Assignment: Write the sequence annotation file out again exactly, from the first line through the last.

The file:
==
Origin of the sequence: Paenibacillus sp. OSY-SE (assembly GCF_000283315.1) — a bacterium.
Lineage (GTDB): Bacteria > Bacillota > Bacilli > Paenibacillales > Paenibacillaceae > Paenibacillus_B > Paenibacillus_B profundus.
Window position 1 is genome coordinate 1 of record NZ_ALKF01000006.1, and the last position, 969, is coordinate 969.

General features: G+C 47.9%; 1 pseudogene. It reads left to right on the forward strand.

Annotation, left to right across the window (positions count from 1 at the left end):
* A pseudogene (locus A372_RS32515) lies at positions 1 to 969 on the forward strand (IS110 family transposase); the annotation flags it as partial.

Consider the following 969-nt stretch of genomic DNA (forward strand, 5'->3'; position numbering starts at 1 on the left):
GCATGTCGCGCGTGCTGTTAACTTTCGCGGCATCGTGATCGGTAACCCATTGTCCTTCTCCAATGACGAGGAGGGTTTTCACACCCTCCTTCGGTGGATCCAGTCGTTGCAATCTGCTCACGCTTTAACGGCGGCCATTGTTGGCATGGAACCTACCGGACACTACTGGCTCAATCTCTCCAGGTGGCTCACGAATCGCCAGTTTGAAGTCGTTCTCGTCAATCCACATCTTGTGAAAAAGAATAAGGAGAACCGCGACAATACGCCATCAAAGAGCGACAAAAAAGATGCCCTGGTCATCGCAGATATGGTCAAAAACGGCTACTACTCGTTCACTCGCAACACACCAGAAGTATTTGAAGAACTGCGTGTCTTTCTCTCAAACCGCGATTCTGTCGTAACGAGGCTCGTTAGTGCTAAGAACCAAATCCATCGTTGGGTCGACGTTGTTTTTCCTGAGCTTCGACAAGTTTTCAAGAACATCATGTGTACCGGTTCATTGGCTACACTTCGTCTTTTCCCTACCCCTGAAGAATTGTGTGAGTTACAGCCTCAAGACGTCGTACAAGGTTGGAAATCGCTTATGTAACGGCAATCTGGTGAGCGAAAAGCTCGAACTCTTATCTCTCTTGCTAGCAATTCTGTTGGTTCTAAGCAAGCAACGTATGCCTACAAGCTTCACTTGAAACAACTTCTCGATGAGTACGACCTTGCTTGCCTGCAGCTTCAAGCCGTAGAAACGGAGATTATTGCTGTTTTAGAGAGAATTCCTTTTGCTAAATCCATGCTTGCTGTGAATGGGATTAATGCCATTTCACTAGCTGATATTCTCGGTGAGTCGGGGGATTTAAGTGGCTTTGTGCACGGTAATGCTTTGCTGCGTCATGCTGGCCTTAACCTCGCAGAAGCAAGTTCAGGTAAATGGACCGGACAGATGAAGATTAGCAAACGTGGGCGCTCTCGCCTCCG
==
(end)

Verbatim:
Origin of the sequence: Paenibacillus sp. OSY-SE (assembly GCF_000283315.1) — a bacterium.
Lineage (GTDB): Bacteria > Bacillota > Bacilli > Paenibacillales > Paenibacillaceae > Paenibacillus_B > Paenibacillus_B profundus.
Window position 1 is genome coordinate 1 of record NZ_ALKF01000006.1, and the last position, 969, is coordinate 969.

General features: G+C 47.9%; 1 pseudogene. It reads left to right on the forward strand.

Annotation, left to right across the window (positions count from 1 at the left end):
* A pseudogene (locus A372_RS32515) lies at positions 1 to 969 on the forward strand (IS110 family transposase); the annotation flags it as partial.

Consider the following 969-nt stretch of genomic DNA (forward strand, 5'->3'; position numbering starts at 1 on the left):
GCATGTCGCGCGTGCTGTTAACTTTCGCGGCATCGTGATCGGTAACCCATTGTCCTTCTCCAATGACGAGGAGGGTTTTCACACCCTCCTTCGGTGGATCCAGTCGTTGCAATCTGCTCACGCTTTAACGGCGGCCATTGTTGGCATGGAACCTACCGGACACTACTGGCTCAATCTCTCCAGGTGGCTCACGAATCGCCAGTTTGAAGTCGTTCTCGTCAATCCACATCTTGTGAAAAAGAATAAGGAGAACCGCGACAATACGCCATCAAAGAGCGACAAAAAAGATGCCCTGGTCATCGCAGATATGGTCAAAAACGGCTACTACTCGTTCACTCGCAACACACCAGAAGTATTTGAAGAACTGCGTGTCTTTCTCTCAAACCGCGATTCTGTCGTAACGAGGCTCGTTAGTGCTAAGAACCAAATCCATCGTTGGGTCGACGTTGTTTTTCCTGAGCTTCGACAAGTTTTCAAGAACATCATGTGTACCGGTTCATTGGCTACACTTCGTCTTTTCCCTACCCCTGAAGAATTGTGTGAGTTACAGCCTCAAGACGTCGTACAAGGTTGGAAATCGCTTATGTAACGGCAATCTGGTGAGCGAAAAGCTCGAACTCTTATCTCTCTTGCTAGCAATTCTGTTGGTTCTAAGCAAGCAACGTATGCCTACAAGCTTCACTTGAAACAACTTCTCGATGAGTACGACCTTGCTTGCCTGCAGCTTCAAGCCGTAGAAACGGAGATTATTGCTGTTTTAGAGAGAATTCCTTTTGCTAAATCCATGCTTGCTGTGAATGGGATTAATGCCATTTCACTAGCTGATATTCTCGGTGAGTCGGGGGATTTAAGTGGCTTTGTGCACGGTAATGCTTTGCTGCGTCATGCTGGCCTTAACCTCGCAGAAGCAAGTTCAGGTAAATGGACCGGACAGATGAAGATTAGCAAACGTGGGCGCTCTCGCCTCCG